Ancient Rome Building and Engineering
There is no doubt that ancient Roman ability in building and engineering was superlative. This ability was initially inherited from their Etruscan neighbours to the north and soon became a fundamental strategic strength. Rome and the Romans were able to conquer and govern the world as well as easily spread her civilising influence in a stable fashion also because of their ability to reliably execute civil engineering works and manage large infrastructure projects. This included the ability to construct durable roads, bridges and ports for transportation of goods and civilians.
Ancient Rome’s civil engineering skills enabled a high degree of urbanisation. This include infrastructure such as large scale sewers (which are still functional!), public baths, housing and apartment blocks and large public meeting halls called Basilicas. Circuses and amphitheaters could also seat 10’s of thousands of people.
Slow deliberate developments in building techniques
Rather than a result of methodical R&D the achievements of Roman construction and engineering were achieved as a result of slow and progressive trial and error through the ages. They became extremely capable in the utilisation of a wide range of Roman construction materials in their optimal combinations, aided by advanced construction machinery. Innovations were also made, most notoriously with Pozzolanic Cement – which had different properties from common mortar, also including those of being extremely effective in contact with water, and situations such as sewers, water reservoirs and dams. This effectively amounted to a revolution in construction techniques available.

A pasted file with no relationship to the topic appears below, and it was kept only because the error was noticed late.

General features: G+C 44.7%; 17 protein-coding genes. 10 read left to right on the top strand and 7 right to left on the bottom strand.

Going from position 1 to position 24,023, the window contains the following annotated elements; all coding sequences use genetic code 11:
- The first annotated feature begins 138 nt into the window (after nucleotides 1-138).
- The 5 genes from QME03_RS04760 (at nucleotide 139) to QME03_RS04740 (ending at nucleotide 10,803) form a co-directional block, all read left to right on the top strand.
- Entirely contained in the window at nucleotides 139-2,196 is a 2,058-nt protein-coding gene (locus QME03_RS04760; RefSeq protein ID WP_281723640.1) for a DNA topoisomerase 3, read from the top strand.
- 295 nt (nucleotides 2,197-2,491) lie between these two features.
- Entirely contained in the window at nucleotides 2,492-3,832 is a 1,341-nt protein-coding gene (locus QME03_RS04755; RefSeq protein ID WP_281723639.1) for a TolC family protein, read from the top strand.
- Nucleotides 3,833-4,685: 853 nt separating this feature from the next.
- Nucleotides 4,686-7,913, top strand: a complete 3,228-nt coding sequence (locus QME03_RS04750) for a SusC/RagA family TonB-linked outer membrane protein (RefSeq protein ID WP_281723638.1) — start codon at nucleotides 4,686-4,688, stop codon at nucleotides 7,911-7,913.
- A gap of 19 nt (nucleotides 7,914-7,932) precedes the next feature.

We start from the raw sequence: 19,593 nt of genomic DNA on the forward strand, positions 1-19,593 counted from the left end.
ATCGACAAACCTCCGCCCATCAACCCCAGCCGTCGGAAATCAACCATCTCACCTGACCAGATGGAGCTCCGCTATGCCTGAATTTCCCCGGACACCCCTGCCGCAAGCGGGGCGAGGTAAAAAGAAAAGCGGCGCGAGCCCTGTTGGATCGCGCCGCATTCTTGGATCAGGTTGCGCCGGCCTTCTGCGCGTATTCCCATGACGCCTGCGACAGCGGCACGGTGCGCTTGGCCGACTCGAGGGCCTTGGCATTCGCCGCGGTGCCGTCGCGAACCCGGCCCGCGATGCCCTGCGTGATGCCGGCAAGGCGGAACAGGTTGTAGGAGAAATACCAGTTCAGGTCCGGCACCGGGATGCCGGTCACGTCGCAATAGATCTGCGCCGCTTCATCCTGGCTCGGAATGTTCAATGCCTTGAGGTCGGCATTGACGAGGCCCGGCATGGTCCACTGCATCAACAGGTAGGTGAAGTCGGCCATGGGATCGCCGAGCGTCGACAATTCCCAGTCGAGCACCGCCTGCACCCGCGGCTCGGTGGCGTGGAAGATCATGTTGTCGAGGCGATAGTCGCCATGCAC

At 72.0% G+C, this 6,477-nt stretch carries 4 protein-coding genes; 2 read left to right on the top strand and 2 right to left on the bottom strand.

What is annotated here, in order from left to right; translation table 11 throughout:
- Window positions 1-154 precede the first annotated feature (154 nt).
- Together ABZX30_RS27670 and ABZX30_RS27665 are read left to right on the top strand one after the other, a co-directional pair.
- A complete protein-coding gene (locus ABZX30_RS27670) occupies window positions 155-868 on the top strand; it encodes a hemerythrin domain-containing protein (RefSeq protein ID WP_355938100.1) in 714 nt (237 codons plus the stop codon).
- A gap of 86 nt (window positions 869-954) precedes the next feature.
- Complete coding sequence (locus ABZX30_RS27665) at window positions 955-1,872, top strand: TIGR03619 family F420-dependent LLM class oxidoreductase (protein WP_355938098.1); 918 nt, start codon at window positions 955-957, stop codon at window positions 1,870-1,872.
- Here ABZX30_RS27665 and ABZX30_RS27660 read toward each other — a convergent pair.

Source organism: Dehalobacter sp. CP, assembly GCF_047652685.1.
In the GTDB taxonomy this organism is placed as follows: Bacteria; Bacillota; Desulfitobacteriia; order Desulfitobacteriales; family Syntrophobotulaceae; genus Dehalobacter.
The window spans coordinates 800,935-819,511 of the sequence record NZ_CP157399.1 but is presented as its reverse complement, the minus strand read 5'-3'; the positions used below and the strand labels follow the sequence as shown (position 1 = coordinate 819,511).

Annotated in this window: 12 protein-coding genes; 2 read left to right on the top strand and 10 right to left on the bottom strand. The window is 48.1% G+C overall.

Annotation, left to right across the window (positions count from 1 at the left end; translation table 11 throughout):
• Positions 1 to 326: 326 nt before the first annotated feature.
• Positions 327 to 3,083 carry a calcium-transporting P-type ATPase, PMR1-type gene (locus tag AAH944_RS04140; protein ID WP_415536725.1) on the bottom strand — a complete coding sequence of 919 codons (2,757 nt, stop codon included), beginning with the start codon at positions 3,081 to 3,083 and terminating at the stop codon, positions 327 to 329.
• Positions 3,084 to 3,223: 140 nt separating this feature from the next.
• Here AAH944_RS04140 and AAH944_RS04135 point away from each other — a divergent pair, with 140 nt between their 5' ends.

Events such as the great fire of Rome also pushed advances in construction techniques and planning. Slowly but surely they managed to achieve walls, vaults, arches and domes of impressive dimensions, strength and beauty such as we may see in the Colosseum, Aqueducts and the Pantheon.
Roman construction techniques were so advanced as to act as inspiration during the Renaissance of Rome. Renaissance architects like Brunelleschi who were to build competing structures came to Rome in order to study and learn the techniques of the ancients.